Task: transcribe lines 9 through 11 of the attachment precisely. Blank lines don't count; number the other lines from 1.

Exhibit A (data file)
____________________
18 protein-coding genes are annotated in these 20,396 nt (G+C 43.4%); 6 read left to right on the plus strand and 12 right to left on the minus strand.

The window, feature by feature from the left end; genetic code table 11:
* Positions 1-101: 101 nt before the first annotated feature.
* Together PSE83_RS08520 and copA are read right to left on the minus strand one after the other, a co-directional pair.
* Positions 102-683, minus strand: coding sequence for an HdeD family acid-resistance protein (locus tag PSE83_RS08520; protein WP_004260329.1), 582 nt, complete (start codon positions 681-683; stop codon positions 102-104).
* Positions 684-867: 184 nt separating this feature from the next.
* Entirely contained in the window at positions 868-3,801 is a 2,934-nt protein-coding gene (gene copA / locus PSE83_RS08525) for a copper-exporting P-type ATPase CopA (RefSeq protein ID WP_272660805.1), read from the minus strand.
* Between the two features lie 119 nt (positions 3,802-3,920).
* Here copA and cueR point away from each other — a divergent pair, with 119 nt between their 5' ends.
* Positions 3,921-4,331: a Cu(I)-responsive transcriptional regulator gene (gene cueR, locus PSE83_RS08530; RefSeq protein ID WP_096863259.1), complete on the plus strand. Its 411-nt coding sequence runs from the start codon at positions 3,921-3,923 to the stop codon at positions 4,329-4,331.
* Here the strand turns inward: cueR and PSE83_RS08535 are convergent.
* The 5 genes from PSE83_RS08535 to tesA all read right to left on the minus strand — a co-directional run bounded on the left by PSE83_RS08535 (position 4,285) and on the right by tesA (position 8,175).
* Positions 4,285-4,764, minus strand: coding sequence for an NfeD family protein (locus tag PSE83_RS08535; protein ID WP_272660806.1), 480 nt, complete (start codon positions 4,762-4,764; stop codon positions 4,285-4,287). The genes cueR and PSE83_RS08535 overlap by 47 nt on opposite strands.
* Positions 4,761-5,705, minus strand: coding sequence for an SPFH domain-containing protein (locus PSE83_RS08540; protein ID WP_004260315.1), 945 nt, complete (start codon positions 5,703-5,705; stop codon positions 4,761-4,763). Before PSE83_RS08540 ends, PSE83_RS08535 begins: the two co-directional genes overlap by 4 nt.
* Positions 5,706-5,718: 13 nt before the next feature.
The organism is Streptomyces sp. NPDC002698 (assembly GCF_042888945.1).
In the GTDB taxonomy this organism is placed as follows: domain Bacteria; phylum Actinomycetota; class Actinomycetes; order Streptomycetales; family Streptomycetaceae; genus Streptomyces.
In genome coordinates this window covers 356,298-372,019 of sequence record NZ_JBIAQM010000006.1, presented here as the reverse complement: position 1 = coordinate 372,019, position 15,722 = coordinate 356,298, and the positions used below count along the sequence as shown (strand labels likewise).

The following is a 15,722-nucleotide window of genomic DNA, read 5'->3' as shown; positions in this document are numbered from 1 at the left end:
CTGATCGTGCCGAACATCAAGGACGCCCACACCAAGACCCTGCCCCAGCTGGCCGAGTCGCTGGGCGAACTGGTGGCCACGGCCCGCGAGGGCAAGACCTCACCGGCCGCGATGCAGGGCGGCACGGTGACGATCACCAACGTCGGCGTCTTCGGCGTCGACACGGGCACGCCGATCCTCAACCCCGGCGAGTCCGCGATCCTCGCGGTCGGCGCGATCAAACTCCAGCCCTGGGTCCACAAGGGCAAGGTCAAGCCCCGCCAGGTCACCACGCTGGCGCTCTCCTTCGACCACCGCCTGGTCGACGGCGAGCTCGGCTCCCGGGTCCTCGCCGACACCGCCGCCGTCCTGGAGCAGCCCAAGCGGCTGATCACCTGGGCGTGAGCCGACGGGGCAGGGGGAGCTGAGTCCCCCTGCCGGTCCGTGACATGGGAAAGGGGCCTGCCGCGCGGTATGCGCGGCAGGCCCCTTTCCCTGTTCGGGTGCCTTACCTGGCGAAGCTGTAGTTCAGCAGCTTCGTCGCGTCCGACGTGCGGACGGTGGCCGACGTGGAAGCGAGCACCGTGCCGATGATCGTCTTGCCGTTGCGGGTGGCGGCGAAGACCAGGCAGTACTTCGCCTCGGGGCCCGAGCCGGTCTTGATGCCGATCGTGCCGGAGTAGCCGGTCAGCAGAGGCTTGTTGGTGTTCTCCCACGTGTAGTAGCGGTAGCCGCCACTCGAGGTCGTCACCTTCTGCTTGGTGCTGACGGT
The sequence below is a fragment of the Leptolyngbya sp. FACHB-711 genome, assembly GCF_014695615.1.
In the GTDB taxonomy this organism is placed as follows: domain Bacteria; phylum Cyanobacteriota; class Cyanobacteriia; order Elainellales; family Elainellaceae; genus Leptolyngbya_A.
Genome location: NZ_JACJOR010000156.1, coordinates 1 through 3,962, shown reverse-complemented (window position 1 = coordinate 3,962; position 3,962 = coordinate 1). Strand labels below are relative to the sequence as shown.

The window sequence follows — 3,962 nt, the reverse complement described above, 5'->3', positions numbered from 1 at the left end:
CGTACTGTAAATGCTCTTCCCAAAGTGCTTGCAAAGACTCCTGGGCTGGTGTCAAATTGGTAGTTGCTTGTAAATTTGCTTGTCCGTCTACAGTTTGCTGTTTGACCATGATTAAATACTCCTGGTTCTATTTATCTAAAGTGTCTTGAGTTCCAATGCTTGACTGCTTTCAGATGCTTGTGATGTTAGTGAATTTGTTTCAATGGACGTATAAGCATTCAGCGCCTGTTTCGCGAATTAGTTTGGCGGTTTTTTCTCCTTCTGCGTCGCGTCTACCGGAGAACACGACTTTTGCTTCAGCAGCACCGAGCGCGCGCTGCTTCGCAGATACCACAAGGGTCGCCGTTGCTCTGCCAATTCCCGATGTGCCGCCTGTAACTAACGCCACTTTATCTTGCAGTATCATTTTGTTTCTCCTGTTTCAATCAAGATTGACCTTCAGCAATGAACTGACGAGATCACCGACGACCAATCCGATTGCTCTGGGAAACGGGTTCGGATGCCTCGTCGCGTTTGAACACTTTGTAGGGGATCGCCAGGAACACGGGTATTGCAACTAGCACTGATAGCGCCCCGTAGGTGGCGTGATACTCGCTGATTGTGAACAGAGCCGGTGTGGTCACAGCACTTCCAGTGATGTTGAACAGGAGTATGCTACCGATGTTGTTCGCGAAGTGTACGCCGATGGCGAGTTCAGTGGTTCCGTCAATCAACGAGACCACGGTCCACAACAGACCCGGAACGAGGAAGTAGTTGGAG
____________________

* Here copA and cueR point away from each other — a divergent pair, with 119 nt between their 5' ends.
* Positions 3,921-4,331: a Cu(I)-responsive transcriptional regulator gene (gene cueR, locus PSE83_RS08530; RefSeq protein ID WP_096863259.1), complete on the plus strand. Its 411-nt coding sequence runs from the start codon at positions 3,921-3,923 to the stop codon at positions 4,329-4,331.
* Here the strand turns inward: cueR and PSE83_RS08535 are convergent.